Carnevale, also known as Mardi Gras, is celebrated in Italy and many places around the world 40 days before Easter, a final party before Ash Wednesday and the restrictions of Lent.
The Carnival of Venice was for a long time the most famous celebration. From Italy, carnival traditions spread to the Catholic nations of Spain, Portugal and France. From France, they spread to the Rhineland of Germany and to New France in North America. From Spain and Portugal, they spread with Catholic colonization to the Caribbean and Latin America.
The most widely known, most elaborate and most popular events are in New Orleans, Louisiana. Carnival celebrations, usually referred to as Mardi Gras, were first celebrated in the Gulf Coast area of the United States, but now occur in many other states. Customs originated in the onetime French colonial capitals of Mobile (now in Alabama), New Orleans (Louisiana) and Biloxi (Mississippi), all of which have been celebrated for many years with street parades and masked balls. Other major U.S. cities with celebrations include Miami, Florida; Tampa, Florida; St. Louis, Missouri; Pensacola, Florida; San Diego, California; Galveston, Texas and Orlando, Florida.
For information on how Mardi Gras is celebrated in New Orleans read my post: Mardi Gras Time !
Carnevale in Italy is a huge winter festival celebrated with parades, masquerade balls, entertainment, music and parties. Children throw confetti at each other. Mischief and pranks are also common during Carnevale, hence the saying, “A Carnevale Ogni Scherzo Vale”, or anything goes at carnival.
Carnevale has roots in pagan festivals and traditions and, as is often the case with traditional festivals, was adapted to fit into Catholic rituals. Although Mardi Gras, sometimes called “Fat Tuesday” or “Shove Tuesday”, is actually one date – the Tuesday before Ash Wednesday – but in Venice and New Orleans and in some other places, the carnival celebrations and parties may begin a couple of weeks before.
Carnevale Di Venezia was first recorded in 1268 with mention of masks, parties and rich food. In the height of the masquerade, mascherari (maskmakers) enjoyed a special position in society, with their own laws and guild. Masks made the Venetian carnival unique, as it took away social status and inhibition. In this way, the social order was temporarily non-existent. However, when Venice fell under Austrian rule after Napoleon’s Treaty of Campo Formio in 1798, the city and all its culture went into decline. This pre-Lent celebration didn’t enjoy a revival until almost 200 years later when, in the 1970’s, a group of Venetians decided to revive the tradition.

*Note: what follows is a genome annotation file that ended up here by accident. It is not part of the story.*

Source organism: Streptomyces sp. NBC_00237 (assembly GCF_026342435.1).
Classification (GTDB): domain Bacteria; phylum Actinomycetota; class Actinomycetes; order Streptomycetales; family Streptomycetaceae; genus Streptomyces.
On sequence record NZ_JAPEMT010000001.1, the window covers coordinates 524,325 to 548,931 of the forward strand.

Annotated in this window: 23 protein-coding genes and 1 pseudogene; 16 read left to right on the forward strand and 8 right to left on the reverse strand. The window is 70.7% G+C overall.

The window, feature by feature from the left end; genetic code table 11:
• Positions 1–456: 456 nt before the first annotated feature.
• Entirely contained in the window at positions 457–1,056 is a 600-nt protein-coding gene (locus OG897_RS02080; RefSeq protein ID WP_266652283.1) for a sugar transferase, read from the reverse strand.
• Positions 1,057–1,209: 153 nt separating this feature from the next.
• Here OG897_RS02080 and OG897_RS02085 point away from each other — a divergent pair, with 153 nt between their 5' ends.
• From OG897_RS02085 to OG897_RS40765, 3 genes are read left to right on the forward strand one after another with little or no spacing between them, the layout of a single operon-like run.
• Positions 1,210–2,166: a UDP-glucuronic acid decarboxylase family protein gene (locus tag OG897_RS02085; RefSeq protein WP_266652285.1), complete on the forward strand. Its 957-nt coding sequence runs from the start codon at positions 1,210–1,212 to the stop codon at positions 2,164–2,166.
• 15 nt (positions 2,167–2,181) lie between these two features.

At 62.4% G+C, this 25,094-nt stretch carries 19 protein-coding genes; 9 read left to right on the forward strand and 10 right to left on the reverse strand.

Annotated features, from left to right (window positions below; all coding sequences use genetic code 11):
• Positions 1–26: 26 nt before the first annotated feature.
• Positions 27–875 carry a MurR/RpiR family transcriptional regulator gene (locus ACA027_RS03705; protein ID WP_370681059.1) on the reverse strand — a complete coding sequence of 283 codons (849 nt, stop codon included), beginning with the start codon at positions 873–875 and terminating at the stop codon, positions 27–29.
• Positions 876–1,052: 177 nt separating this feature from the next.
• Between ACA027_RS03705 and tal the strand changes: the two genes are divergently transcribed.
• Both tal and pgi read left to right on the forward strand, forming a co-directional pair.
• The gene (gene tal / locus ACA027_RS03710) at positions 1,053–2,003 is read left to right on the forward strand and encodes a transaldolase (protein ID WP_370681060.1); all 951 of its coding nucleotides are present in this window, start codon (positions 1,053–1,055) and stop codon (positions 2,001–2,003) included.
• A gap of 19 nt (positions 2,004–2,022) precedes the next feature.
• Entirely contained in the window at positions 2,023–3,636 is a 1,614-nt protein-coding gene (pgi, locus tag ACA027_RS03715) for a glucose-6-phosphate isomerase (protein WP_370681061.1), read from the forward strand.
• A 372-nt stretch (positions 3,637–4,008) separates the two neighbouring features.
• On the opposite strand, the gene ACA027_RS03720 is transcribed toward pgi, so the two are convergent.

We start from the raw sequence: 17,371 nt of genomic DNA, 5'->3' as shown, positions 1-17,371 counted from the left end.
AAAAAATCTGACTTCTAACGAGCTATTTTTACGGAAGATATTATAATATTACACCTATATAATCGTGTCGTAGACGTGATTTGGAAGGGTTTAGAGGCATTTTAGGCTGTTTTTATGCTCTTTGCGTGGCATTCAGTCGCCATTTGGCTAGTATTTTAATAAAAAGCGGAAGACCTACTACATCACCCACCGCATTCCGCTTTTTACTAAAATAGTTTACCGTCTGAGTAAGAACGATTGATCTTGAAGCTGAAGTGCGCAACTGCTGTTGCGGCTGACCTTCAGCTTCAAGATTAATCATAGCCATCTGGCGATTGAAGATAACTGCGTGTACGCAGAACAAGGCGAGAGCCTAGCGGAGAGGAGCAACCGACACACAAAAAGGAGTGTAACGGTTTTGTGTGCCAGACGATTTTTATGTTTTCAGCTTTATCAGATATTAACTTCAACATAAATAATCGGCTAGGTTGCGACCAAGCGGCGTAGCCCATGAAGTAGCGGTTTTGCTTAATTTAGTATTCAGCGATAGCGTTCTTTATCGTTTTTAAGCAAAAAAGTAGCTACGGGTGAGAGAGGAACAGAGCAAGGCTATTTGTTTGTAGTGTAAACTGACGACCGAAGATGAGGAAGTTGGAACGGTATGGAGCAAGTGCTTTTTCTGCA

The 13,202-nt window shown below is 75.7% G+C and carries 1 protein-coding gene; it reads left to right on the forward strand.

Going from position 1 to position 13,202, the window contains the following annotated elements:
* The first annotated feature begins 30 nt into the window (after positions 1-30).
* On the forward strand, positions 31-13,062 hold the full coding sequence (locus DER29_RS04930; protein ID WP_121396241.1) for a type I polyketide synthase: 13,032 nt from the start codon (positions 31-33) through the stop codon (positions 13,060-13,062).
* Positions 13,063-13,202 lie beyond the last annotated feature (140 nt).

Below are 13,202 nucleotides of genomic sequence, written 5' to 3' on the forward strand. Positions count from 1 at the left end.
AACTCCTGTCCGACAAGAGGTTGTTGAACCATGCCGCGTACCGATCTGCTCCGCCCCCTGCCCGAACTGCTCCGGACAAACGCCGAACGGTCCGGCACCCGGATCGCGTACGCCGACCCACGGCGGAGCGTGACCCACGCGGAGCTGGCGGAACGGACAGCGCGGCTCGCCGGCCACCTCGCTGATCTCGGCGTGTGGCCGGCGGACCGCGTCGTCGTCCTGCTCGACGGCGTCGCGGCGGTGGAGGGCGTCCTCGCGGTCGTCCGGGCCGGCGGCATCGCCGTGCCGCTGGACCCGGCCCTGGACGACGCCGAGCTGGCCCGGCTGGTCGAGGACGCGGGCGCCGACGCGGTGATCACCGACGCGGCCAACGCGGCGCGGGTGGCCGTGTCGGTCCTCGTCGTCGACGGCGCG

Masks or maschere are an important part of the carnevale festival and Venice is the best city for traditional carnival masks. Carnival masks are sold year round and can be found in many Venetian shops, ranging from cheap to elaborate and expensive. Walking through the streets of Venice, one can view a variety of masks on display in shop windows. People also wear elaborate costumes for the festival and there are numerous costume or masquerade balls, both private and public.
What foods are popular in Italy during Carnevale?
Almost every Italian town and region has some specialty in recognition of Carnevale, though in Venice, the specialty is frittelle. These fritters are fried golden brown and filled or topped with a variety of treats, bursting with sweet or savory flavors, like chocolate, jelly, fruit or meat. The enticing smells drift through the city and can be found in the cichéti stalls along the streets, where it is easy to pick up these “small bites”. In the other regions, similar fare can be found under different names, like the Lombard chiacchere, Tuscan cenci and Roman frappe. But under any name, they are all the highlight of the season for Italians and visitors alike. Other Venetian carnevale foods include “Pasticcio di Maccheroni” (a baked pasta, ricotta, meat pie), “Pizza Sfogliata con Salsiccia e Pancetta” (filled, rolled baked dough), “Migliaccio di Polenta” (polenta and sausage) and steaming plates of lasagnas and pastas, filled with pancetta, prosciutto, salami and sopressata.
Naples has the sumptuous Lasagne di Carnevale. In the past poorer families could only afford to make this dish once a year, therefore, it became very special and every family had their own secret recipe. There was a great deal of competiton in the local towns over whose lasagna was best. Throughout much of Italy, however, Carnevale is an occasion for eating pastries, fritters of one kind or another that are quick to make and fun to eat. During the weeks of Carnevale, it is a tradition to eat a lot of sweets because they will not be able to eat them during Lent.
Traditional Carnevale Recipes
Grande Lasagna di Carnevale
Some versions of this recipe add sliced hard-boiled eggs to the layers along with the meat.
- 1 pound dried Lasagna noodles
- 1/4 pound Italian sausage, casing removed
- 1 tablespoon olive oil
- 1 medium onion, finely chopped
- 1 cup beef broth